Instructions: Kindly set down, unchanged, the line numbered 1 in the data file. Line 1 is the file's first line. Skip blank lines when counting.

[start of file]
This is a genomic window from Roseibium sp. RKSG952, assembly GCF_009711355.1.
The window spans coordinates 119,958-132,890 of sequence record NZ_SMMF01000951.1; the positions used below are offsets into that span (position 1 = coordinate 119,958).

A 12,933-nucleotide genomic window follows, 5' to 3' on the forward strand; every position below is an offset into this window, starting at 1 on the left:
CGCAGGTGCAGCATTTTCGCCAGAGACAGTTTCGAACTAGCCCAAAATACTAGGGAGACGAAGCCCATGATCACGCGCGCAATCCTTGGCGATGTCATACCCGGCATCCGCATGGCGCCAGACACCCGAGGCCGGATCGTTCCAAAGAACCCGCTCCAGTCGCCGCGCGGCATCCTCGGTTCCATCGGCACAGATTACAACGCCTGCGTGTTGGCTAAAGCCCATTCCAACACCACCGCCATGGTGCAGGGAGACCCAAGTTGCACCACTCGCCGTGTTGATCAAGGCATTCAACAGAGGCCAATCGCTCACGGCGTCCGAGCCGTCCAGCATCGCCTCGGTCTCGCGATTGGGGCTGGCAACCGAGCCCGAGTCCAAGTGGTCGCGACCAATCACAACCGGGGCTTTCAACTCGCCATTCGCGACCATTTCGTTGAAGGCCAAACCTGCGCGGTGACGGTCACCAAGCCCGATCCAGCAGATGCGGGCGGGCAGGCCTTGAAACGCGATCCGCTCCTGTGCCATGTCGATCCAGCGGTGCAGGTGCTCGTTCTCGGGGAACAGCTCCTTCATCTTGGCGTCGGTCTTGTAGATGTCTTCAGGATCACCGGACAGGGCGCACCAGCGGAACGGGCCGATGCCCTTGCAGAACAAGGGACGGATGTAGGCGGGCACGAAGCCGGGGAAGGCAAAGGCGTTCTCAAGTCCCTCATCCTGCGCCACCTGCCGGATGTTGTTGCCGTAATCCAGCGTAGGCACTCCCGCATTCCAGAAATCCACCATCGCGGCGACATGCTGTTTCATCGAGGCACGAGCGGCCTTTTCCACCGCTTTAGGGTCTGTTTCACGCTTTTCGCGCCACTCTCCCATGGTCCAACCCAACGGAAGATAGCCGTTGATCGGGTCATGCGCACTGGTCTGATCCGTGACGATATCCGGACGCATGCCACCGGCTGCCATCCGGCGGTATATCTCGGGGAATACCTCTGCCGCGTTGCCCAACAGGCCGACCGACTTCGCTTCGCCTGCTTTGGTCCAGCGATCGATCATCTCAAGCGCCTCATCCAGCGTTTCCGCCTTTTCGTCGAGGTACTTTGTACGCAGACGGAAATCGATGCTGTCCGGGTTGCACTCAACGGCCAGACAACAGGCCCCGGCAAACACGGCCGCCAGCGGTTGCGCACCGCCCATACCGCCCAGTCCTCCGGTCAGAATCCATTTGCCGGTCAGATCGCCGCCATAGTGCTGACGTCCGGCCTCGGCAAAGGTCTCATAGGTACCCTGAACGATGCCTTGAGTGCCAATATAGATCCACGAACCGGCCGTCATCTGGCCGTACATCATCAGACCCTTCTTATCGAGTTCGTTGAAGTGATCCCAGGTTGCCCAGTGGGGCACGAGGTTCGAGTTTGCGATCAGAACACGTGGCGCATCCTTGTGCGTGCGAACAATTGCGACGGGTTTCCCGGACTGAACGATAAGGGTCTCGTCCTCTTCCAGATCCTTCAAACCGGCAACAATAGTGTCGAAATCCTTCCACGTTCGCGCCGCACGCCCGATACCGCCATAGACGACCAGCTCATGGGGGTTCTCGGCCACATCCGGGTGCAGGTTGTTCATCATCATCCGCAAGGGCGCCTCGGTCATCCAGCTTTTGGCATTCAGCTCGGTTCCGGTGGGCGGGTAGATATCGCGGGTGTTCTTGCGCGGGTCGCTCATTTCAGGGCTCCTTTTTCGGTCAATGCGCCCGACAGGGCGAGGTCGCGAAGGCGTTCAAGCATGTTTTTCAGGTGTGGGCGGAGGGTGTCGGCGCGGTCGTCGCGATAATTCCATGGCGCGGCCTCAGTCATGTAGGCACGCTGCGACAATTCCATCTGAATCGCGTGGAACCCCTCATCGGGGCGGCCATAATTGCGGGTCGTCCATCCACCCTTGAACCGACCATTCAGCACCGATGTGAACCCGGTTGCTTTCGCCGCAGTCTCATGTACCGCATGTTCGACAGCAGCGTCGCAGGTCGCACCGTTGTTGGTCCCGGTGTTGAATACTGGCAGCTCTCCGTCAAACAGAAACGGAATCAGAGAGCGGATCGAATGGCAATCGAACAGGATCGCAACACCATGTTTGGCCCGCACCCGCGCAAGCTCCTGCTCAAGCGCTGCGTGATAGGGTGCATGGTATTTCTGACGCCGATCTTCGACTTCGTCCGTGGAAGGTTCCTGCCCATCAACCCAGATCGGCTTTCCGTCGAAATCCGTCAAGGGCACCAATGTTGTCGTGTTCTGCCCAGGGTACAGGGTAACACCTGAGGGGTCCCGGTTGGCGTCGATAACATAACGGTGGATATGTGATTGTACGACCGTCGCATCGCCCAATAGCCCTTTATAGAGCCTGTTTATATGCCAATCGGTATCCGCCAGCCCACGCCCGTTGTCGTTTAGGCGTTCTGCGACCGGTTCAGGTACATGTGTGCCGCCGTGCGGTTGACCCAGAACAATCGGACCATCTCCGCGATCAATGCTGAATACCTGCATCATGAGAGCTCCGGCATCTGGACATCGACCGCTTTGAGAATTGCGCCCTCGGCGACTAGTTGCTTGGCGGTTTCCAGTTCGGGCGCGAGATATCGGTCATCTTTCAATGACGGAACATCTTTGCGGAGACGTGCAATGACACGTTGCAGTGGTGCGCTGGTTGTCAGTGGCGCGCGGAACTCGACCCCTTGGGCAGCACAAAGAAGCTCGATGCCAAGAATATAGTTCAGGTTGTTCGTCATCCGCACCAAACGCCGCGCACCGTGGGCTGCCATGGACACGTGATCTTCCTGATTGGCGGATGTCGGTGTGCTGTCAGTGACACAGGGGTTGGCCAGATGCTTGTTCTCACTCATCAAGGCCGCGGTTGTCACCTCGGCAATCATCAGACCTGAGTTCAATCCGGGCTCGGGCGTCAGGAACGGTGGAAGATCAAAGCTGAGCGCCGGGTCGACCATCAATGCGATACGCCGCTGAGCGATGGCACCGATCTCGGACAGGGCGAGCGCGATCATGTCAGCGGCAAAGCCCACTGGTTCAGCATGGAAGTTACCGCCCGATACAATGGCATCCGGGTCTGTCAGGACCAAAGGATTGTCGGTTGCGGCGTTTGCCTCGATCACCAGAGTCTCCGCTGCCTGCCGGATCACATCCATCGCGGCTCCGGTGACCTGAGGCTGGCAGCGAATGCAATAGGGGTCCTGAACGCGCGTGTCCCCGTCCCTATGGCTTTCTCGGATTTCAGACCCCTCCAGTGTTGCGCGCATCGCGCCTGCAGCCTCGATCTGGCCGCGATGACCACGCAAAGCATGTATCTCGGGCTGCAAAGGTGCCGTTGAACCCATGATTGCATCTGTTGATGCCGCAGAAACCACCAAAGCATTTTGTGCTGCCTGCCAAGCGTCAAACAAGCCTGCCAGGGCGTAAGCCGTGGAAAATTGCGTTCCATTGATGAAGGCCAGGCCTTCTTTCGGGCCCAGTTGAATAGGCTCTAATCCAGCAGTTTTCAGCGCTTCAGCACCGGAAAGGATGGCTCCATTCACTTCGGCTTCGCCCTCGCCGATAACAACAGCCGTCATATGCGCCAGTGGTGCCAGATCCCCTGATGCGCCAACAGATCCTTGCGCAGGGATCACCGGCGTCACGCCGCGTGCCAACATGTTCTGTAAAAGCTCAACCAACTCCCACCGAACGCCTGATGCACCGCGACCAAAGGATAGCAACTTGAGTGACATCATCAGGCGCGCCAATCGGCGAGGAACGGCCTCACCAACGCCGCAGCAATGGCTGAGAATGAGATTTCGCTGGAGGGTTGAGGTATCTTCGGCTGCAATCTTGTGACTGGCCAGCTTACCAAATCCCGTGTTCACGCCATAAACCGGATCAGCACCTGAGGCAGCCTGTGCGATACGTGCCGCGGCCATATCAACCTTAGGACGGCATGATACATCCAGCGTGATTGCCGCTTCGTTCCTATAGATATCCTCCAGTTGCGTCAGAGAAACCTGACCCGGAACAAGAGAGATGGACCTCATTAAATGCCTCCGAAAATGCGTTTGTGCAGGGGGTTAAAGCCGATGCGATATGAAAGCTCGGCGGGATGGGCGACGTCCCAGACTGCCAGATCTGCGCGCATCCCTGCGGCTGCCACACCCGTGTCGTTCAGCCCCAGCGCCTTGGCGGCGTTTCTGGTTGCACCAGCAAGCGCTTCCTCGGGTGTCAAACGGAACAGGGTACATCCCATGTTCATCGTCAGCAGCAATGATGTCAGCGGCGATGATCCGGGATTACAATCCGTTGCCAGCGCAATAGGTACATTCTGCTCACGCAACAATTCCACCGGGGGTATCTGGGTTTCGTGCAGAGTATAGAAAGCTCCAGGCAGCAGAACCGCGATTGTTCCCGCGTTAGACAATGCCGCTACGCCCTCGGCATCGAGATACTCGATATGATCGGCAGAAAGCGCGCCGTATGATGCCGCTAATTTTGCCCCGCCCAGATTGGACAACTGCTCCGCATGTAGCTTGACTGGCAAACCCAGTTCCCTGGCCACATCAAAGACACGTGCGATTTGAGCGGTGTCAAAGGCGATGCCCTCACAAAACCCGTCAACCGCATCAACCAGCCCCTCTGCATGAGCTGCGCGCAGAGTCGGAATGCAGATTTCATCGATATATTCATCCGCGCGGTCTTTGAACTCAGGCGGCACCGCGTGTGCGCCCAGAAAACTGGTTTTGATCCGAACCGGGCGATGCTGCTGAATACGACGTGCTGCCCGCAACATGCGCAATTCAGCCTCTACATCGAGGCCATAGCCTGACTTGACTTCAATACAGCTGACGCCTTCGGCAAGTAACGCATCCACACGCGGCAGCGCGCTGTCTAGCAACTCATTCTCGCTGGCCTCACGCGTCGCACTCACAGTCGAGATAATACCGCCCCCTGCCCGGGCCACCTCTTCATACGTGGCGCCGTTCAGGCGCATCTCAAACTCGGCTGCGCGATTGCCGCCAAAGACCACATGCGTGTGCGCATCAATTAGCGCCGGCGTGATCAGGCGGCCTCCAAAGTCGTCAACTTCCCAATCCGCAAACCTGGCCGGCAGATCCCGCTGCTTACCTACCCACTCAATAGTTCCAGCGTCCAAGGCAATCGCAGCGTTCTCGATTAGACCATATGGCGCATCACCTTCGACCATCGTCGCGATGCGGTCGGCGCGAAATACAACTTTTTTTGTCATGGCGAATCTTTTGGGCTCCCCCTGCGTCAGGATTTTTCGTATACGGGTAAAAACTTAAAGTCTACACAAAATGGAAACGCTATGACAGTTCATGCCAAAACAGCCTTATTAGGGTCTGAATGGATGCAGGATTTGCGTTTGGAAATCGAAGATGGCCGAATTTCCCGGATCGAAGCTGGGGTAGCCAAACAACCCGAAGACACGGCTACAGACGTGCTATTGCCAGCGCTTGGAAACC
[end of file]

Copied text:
This is a genomic window from Roseibium sp. RKSG952, assembly GCF_009711355.1.